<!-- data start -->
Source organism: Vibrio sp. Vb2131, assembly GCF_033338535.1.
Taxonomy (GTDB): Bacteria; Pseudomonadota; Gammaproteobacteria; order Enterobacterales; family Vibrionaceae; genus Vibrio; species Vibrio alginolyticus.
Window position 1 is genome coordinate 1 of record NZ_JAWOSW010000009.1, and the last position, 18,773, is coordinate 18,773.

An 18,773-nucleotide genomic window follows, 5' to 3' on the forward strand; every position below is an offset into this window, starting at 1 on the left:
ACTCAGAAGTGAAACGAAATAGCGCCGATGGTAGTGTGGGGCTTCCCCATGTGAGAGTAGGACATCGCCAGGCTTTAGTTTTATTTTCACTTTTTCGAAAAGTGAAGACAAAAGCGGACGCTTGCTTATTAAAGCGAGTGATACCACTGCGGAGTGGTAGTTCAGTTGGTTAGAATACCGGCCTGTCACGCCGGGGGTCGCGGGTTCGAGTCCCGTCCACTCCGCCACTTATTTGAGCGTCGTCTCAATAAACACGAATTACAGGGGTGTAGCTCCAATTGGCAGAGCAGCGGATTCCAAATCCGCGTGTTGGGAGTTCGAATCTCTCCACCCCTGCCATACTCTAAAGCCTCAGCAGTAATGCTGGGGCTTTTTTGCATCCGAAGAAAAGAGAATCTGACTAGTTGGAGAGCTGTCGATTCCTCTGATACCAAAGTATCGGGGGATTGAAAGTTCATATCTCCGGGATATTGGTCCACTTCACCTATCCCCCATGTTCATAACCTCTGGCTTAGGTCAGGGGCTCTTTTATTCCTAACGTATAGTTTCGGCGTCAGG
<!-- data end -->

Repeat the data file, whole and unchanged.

Source organism: Vibrio sp. Vb2131, assembly GCF_033338535.1.
Taxonomy (GTDB): Bacteria; Pseudomonadota; Gammaproteobacteria; order Enterobacterales; family Vibrionaceae; genus Vibrio; species Vibrio alginolyticus.
Window position 1 is genome coordinate 1 of record NZ_JAWOSW010000009.1, and the last position, 18,773, is coordinate 18,773.

An 18,773-nucleotide genomic window follows, 5' to 3' on the forward strand; every position below is an offset into this window, starting at 1 on the left:
ACTCAGAAGTGAAACGAAATAGCGCCGATGGTAGTGTGGGGCTTCCCCATGTGAGAGTAGGACATCGCCAGGCTTTAGTTTTATTTTCACTTTTTCGAAAAGTGAAGACAAAAGCGGACGCTTGCTTATTAAAGCGAGTGATACCACTGCGGAGTGGTAGTTCAGTTGGTTAGAATACCGGCCTGTCACGCCGGGGGTCGCGGGTTCGAGTCCCGTCCACTCCGCCACTTATTTGAGCGTCGTCTCAATAAACACGAATTACAGGGGTGTAGCTCCAATTGGCAGAGCAGCGGATTCCAAATCCGCGTGTTGGGAGTTCGAATCTCTCCACCCCTGCCATACTCTAAAGCCTCAGCAGTAATGCTGGGGCTTTTTTGCATCCGAAGAAAAGAGAATCTGACTAGTTGGAGAGCTGTCGATTCCTCTGATACCAAAGTATCGGGGGATTGAAAGTTCATATCTCCGGGATATTGGTCCACTTCACCTATCCCCCATGTTCATAACCTCTGGCTTAGGTCAGGGGCTCTTTTATTCCTAACGTATAGTTTCGGCGTCAGG